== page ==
CBO's Track Record: The Probability of Deficits.
CBO has also calculated the odds that the surplus will fall above or below any particular point given its current projection and its historical track record. For instance, CBO thinks it equally likely that the surplus excluding Social Security and Medicare will be above its 2006 projection of $223 billion as below it. CBO's analysis suggests about a 20 percent chance that, under current law, the budget excluding Social Security and Medicare will be in deficit in each year from 2002 through 2006.
Can We Rely on the Track Record?
CBO fears that this January's projections might be even more subject to error than indicated by its historical track record. It notes:
[T]he short term outlook for the economy, and hence for the budget, may be particularly uncertain when the business cycle may be approaching a turning point. The longer term outlook is also unusually hard to discern at present. ... CBO's projections, like those of other forecasters, are based on very limited information about just a few years increased growth of productivity and strong investment in information technology. Projections of those recent changes as far as five or 10 years into the future are bound to be highly uncertain. ... not enough time has elapsed for analysts to be sure that those changes really represent a new trend in the economy rather than a temporary deviation.
Chairman Greenspan made the same point a few days earlier, when he said, "These impressive upward revisions [to projected long-term growth rates] are based on inferences drawn from economic relationships that are different from anything we have considered in recent decades. The resulting budget projections, therefore, are necessarily subject to a relatively wide range of error."(4)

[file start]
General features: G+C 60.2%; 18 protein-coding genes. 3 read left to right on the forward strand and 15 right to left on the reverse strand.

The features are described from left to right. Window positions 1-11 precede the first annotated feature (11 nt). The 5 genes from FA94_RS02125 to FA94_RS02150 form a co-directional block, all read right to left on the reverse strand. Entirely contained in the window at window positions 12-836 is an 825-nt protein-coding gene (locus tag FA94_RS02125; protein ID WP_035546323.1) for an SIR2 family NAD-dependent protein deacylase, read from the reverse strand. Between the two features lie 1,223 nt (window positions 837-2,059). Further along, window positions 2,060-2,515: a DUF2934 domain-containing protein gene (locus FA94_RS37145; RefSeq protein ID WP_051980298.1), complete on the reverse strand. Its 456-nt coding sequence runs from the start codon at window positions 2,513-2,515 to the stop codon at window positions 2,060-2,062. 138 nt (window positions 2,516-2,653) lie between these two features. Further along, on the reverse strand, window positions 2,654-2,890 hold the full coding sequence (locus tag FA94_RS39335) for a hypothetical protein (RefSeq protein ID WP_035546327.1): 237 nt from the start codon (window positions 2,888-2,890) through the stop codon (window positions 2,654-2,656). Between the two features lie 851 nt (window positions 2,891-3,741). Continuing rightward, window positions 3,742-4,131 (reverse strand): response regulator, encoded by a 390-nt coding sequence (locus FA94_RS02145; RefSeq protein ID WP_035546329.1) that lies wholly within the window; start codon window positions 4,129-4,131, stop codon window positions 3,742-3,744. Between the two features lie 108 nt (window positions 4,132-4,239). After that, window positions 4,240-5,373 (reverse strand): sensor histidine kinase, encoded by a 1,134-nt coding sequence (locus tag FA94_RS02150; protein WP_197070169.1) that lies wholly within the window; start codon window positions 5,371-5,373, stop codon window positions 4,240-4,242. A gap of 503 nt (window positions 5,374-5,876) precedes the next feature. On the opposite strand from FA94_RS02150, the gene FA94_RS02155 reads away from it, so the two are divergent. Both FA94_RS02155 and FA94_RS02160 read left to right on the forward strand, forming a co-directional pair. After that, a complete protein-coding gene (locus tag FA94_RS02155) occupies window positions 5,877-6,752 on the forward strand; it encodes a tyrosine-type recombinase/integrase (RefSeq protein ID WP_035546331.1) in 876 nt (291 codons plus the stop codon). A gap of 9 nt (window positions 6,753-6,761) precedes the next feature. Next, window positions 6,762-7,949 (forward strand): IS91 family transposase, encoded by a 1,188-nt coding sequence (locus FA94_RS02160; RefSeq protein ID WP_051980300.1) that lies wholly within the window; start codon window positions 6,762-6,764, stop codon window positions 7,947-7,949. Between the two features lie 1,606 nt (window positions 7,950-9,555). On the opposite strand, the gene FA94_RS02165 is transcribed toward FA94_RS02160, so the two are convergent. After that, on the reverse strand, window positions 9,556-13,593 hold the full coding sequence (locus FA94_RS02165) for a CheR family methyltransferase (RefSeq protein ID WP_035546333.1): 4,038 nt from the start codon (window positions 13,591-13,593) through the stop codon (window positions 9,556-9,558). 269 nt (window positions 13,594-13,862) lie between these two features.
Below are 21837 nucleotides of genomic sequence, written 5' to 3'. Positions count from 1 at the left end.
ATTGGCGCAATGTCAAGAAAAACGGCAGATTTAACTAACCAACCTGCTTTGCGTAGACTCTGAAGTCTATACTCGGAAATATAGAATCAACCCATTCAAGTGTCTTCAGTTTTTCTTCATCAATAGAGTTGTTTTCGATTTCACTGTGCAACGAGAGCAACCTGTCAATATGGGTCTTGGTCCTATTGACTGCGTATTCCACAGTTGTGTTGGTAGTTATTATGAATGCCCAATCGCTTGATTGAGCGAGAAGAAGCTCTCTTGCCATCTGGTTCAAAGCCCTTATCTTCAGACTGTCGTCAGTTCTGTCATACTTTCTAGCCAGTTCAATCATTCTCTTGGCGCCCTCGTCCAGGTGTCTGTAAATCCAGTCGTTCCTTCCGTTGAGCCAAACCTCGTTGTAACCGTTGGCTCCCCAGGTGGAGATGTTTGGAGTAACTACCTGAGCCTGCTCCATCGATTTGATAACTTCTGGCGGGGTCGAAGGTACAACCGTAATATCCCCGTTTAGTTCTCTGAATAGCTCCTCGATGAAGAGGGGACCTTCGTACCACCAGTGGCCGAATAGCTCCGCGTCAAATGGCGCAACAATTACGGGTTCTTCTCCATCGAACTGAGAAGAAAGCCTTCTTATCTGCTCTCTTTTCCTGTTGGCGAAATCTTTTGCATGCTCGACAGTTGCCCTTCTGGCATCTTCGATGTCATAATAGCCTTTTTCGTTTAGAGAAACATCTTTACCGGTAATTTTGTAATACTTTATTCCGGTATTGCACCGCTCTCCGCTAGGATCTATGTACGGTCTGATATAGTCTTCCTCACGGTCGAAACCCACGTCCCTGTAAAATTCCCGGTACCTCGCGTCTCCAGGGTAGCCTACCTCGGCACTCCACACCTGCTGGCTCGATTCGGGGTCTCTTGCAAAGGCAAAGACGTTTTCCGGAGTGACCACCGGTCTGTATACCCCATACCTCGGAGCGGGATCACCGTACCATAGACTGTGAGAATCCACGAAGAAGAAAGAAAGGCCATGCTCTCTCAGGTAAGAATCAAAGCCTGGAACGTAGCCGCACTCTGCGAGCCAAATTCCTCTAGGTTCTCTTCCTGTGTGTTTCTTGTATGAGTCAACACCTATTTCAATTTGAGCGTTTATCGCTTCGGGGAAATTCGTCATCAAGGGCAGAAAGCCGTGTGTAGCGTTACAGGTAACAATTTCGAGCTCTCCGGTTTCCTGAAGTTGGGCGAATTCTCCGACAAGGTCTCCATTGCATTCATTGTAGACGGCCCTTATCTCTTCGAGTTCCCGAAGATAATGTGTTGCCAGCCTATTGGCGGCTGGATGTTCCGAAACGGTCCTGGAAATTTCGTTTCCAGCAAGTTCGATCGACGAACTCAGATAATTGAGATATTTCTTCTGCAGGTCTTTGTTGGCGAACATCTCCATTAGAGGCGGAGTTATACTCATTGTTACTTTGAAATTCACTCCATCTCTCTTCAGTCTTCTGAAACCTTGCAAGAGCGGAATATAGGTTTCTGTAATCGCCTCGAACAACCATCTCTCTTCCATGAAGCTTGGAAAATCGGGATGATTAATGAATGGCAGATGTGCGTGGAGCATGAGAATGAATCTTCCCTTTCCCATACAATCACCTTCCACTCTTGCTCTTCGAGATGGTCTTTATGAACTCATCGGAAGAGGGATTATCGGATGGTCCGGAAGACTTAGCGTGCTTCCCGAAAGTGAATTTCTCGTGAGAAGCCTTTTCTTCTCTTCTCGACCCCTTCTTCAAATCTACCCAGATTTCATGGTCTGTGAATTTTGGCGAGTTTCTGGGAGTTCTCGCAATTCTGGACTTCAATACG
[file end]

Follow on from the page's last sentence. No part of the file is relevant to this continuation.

CBO's Alternative Projections.
In addition to using its own track record to calculate its average absolute error and to estimate the probability the surplus would be larger or smaller than projected, CBO also produced two alternative projections based on more and less optimistic forecasts.
OMB Also Sees Great Uncertainty
On January 16, OMB wrote, "These projections are imprecise, and if experience is any guide, they could err by large margins. ... the more distant the projection, the greater the uncertainty. Over the history of five year budget projections, ... every administration has made substantial errors. ... Such enormous uncertainty about budgets just a few years in the future should influence policymakers decisions about expensive, long-term commitments on the basis of mere projections." OMB, FY 2002 Economic Outlook, Highlights from FY 1994 to FY 2001, FY 2002 Baseline Projections, January 16, 2001, p. 26
CBO's less optimistic projection assumes the economy reverts to the path it followed in the decades before 1996. Specifically, productivity growth is assumed to equal its historical average of 1.5 percent per year from 1973 through 1995. In addition, Medicare and Medicaid are assumed to grow 1 percentage point per year faster than currently projected. Under this scenario, instead of seeing a ten-year surplus of $2.7 trillion excluding Social Security and Medicare, one sees a ten-year deficit of $0.6 trillion. CBO comments that "[i]f CBO's track record is any guide, both the optimistic and the pessimistic scenarios lie well within the range of uncertainty in the budget projections."
1. In this paper, whenever CBO is cited, the source is Chapter 5 of The Budget and Economic Outlook: Fiscal Years 2002-2011, January 31, 2001, pp 93-103.
2. CBO's analysis of its historical projection errors deliberately exclude changes caused by legislation.
3. Other aspects of CBO's analysis suggest that the error in projecting the surplus excluding Social Security and Medicare might be about 85% as large as the error in projecting the unified budget surplus. Figures in this memorandum are calculated on that basis.
4. Testimony before the Committee on the Budget, U.S. Senate, January 25, 2001.